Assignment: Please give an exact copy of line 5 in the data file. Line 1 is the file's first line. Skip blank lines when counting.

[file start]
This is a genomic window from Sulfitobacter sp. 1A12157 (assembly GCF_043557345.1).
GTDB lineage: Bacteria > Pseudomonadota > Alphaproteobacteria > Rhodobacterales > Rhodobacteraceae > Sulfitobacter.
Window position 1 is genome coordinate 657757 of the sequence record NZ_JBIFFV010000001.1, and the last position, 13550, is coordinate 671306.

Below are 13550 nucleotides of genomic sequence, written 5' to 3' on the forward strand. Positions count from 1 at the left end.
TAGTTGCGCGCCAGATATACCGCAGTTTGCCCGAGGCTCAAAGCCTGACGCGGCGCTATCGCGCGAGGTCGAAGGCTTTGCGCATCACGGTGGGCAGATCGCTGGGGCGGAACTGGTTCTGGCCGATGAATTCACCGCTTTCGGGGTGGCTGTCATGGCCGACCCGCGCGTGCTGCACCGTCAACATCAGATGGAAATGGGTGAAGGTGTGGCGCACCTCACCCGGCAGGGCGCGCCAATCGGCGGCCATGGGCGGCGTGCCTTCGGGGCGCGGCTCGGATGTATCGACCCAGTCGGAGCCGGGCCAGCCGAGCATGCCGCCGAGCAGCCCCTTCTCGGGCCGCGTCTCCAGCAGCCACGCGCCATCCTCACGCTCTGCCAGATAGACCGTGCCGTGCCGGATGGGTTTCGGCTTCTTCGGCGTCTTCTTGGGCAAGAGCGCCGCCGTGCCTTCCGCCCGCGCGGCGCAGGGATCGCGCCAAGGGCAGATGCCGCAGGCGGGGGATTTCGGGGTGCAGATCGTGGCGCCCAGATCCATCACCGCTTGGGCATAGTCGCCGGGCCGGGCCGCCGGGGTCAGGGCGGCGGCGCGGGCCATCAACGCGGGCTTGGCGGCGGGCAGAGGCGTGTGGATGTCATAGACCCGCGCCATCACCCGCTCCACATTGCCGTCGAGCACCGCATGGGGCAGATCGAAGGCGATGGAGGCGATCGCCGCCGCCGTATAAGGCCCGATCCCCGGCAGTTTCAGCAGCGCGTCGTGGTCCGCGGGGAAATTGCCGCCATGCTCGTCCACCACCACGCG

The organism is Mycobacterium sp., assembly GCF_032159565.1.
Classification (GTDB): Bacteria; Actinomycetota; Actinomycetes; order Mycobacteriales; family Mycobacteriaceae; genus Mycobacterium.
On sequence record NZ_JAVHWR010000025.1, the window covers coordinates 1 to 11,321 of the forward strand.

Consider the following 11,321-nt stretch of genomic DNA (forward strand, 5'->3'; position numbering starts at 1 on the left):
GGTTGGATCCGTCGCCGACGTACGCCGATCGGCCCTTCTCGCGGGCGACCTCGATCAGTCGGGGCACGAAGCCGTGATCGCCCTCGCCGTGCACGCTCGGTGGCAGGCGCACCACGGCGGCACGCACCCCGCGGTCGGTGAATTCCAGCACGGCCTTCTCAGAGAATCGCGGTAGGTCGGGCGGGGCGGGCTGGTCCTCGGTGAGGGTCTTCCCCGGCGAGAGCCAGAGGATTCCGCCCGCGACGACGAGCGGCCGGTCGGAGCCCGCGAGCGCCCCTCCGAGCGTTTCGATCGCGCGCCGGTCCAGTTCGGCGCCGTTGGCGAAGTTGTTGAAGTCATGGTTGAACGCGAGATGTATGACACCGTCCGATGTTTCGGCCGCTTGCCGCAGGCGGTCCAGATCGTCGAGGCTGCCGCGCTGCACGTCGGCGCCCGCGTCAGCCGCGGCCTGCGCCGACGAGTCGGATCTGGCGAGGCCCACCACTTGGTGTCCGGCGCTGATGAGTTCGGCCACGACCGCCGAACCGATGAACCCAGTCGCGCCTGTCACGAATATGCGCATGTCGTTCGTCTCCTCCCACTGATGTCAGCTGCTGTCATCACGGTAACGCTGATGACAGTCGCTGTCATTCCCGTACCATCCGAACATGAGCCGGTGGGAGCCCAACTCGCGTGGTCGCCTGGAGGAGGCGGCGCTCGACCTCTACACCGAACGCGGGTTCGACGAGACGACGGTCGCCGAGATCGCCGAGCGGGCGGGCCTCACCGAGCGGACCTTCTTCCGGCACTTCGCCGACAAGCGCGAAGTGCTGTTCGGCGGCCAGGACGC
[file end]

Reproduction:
TAGTTGCGCGCCAGATATACCGCAGTTTGCCCGAGGCTCAAAGCCTGACGCGGCGCTATCGCGCGAGGTCGAAGGCTTTGCGCATCACGGTGGGCAGATCGCTGGGGCGGAACTGGTTCTGGCCGATGAATTCACCGCTTTCGGGGTGGCTGTCATGGCCGACCCGCGCGTGCTGCACCGTCAACATCAGATGGAAATGGGTGAAGGTGTGGCGCACCTCACCCGGCAGGGCGCGCCAATCGGCGGCCATGGGCGGCGTGCCTTCGGGGCGCGGCTCGGATGTATCGACCCAGTCGGAGCCGGGCCAGCCGAGCATGCCGCCGAGCAGCCCCTTCTCGGGCCGCGTCTCCAGCAGCCACGCGCCATCCTCACGCTCTGCCAGATAGACCGTGCCGTGCCGGATGGGTTTCGGCTTCTTCGGCGTCTTCTTGGGCAAGAGCGCCGCCGTGCCTTCCGCCCGCGCGGCGCAGGGATCGCGCCAAGGGCAGATGCCGCAGGCGGGGGATTTCGGGGTGCAGATCGTGGCGCCCAGATCCATCACCGCTTGGGCATAGTCGCCGGGCCGGGCCGCCGGGGTCAGGGCGGCGGCGCGGGCCATCAACGCGGGCTTGGCGGCGGGCAGAGGCGTGTGGATGTCATAGACCCGCGCCATCACCCGCTCCACATTGCCGTCGAGCACCGCATGGGGCAGATCGAAGGCGATGGAGGCGATCGCCGCCGCCGTATAAGGCCCGATCCCCGGCAGTTTCAGCAGCGCGTCGTGGTCCGCGGGGAAATTGCCGCCATGCTCGTCCACCACCACGCG